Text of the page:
James Barham offers (March 12, 2012),
“Another way of understanding Chekhov’s position is as the contrary of John Gray’s. That contemporary pessimist was observed here a while ago to be essentially saying to science and religion: “A plague on both your houses.”
We may think of Chekhov as saying the exact opposite: We need both science and religion. Or, more exactly, we need the core of faith in the goodness of humanity that lies at the common root of both science and religion.
Chekhov’s great subject is how we are to live our lives in the absence of all ideologies—how to get through the “long row of days” facing each of us.
In this, he is the clear forerunner of such twentieth-century writers as Sartre and Camus, and indeed when Sonya tells her uncle that “all we can do is live,” who among us can fail to hear the echo of Beckett’s more familiar lament, “You must go on, I can’t go on, I’ll go on”?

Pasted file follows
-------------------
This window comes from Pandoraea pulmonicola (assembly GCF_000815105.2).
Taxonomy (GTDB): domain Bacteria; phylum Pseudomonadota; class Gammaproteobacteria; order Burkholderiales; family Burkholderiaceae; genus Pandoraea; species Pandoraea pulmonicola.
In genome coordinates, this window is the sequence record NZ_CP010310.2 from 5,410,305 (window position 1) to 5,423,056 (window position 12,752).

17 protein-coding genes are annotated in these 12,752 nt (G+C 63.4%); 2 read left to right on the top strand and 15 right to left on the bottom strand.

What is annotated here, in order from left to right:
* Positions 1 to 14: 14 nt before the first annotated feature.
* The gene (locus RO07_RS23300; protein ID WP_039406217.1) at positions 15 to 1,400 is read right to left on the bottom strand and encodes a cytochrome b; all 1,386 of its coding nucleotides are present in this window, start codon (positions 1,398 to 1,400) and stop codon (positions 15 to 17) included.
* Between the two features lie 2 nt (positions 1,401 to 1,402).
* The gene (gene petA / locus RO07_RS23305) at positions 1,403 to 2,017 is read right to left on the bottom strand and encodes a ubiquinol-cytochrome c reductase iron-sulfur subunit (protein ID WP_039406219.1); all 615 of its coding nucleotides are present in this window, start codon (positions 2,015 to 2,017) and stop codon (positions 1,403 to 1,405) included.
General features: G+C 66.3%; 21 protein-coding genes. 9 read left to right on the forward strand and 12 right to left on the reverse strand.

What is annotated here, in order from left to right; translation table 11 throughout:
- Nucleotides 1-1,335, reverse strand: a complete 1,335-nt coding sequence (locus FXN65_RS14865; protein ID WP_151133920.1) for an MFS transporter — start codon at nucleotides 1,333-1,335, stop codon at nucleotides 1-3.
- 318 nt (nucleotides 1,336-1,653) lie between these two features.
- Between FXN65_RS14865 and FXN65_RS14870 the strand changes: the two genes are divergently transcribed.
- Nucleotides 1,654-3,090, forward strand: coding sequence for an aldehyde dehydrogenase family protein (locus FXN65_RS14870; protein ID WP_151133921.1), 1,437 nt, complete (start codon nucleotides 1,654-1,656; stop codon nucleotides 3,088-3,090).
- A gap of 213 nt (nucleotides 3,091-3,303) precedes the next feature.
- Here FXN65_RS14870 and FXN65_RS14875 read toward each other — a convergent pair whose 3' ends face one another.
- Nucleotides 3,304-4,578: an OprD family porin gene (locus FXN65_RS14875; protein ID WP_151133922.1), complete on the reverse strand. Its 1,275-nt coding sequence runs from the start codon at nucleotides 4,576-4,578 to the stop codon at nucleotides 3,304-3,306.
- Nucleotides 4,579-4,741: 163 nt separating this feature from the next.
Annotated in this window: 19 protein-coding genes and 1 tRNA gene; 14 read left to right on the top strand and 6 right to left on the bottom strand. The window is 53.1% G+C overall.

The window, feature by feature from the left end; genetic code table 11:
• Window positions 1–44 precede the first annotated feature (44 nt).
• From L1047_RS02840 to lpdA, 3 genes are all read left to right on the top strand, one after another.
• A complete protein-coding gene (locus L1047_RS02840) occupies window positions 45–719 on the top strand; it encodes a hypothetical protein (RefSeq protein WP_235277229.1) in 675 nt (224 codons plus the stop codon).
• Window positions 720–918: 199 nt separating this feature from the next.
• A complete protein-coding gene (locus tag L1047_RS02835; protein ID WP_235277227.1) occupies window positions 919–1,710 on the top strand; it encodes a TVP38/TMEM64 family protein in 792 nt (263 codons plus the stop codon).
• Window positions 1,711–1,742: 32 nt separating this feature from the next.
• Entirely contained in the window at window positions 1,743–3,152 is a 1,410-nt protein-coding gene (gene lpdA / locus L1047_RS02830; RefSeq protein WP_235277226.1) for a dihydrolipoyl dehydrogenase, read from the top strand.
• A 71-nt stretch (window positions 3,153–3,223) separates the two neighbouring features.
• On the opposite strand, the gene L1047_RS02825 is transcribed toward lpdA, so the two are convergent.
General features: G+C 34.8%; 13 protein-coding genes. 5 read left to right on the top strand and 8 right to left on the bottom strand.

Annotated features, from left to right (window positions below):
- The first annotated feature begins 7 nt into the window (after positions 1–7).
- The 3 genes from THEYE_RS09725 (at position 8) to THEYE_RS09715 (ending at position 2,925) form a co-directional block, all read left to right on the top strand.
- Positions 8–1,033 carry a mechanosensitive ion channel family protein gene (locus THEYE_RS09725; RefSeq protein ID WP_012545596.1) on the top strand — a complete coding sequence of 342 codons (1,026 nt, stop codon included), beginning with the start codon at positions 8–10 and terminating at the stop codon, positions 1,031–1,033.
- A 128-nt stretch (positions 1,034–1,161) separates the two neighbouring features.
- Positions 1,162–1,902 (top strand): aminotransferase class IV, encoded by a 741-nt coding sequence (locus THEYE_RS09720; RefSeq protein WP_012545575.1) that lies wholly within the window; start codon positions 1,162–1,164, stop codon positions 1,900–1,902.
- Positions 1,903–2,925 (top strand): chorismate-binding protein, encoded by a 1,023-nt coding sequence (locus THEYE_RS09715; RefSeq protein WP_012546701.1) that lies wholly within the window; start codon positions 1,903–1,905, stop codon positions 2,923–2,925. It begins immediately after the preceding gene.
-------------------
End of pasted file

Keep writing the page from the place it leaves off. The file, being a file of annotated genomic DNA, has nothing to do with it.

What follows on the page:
To this fundamental existential dilemma, which has shaped all subsequent Western literature so profoundly, Chekhov contributed a vision of atheist redemption that neither Sartre, nor Camus, nor Beckett any longer felt was available. Chekhov’s particular vision was grounded in his faith that we can rise above the grief and suffering that human beings must inevitably endure by devoting ourselves to the good.”